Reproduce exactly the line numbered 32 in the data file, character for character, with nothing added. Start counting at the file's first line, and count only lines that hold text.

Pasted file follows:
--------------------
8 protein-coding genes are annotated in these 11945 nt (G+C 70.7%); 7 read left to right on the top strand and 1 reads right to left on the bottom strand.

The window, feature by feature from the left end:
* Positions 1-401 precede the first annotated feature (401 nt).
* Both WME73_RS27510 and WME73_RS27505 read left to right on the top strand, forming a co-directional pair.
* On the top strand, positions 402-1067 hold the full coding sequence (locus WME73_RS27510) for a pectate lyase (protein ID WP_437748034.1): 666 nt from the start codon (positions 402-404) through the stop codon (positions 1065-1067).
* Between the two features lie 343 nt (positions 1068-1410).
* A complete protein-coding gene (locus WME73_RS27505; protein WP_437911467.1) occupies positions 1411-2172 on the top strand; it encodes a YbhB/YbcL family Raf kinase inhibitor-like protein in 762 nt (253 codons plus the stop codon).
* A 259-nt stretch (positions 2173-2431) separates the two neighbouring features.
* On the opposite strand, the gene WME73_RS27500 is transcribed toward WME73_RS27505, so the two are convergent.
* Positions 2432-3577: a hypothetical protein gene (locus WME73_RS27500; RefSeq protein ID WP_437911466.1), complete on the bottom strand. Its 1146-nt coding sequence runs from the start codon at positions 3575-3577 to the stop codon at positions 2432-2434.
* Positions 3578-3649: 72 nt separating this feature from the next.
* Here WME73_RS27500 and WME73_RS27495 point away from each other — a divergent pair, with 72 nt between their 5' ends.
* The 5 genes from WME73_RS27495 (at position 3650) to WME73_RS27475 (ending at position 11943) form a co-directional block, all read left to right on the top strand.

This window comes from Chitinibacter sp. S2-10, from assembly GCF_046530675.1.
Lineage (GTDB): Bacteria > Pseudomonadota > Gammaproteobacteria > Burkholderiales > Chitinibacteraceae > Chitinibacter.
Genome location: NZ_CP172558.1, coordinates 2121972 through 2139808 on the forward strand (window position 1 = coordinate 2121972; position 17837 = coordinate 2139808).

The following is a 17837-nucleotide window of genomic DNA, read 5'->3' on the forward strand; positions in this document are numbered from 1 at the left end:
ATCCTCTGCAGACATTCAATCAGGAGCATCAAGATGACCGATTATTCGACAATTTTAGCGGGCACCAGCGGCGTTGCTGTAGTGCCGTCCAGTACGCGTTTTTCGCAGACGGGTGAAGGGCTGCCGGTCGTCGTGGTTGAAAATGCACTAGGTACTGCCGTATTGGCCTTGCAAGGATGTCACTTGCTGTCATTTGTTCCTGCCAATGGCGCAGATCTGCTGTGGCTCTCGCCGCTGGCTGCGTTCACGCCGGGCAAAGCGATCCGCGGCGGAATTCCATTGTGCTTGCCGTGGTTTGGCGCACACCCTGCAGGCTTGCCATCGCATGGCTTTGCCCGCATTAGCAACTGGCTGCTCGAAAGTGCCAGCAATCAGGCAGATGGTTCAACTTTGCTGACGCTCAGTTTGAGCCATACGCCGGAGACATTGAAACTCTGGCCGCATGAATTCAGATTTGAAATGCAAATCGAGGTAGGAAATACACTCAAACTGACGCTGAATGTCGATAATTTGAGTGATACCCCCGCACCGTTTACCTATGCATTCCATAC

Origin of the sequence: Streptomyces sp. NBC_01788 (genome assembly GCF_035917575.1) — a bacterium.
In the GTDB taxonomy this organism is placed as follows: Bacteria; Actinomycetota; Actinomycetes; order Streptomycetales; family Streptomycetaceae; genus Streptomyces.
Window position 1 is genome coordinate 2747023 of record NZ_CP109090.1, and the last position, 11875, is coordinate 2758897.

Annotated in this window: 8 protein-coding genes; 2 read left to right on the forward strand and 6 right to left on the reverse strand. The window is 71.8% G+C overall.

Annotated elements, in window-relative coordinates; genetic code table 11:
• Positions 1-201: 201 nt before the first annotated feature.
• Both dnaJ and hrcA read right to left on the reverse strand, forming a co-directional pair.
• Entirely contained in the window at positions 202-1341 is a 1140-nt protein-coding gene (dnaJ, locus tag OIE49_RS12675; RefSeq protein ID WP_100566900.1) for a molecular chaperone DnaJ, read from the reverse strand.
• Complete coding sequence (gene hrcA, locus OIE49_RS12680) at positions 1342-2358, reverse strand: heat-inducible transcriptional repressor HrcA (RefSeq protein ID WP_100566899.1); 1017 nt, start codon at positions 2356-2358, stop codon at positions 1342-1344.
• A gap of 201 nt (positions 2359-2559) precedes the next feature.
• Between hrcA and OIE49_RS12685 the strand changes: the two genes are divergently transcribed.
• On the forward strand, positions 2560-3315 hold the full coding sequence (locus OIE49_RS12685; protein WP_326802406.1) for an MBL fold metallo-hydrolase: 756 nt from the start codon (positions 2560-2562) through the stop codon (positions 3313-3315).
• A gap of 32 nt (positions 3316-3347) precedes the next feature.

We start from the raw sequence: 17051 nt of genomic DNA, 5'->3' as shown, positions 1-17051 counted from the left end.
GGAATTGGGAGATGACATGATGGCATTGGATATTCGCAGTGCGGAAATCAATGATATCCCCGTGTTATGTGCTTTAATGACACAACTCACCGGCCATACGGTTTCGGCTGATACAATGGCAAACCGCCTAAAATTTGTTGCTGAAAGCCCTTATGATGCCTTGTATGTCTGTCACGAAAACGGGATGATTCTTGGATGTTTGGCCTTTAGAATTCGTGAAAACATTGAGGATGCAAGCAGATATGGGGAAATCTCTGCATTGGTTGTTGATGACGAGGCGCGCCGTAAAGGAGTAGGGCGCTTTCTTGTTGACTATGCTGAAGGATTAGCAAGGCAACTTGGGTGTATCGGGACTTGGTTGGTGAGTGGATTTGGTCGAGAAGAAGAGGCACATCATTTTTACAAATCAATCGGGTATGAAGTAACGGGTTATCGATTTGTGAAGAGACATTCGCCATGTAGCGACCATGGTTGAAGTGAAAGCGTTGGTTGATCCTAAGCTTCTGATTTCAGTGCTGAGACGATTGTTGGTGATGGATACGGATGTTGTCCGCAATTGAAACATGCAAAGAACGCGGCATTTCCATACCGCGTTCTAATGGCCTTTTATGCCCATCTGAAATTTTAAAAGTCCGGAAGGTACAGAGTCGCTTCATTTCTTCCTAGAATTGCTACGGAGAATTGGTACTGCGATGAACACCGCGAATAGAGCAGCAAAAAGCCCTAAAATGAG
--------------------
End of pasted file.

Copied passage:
We start from the raw sequence: 17051 nt of genomic DNA, 5'->3' as shown, positions 1-17051 counted from the left end.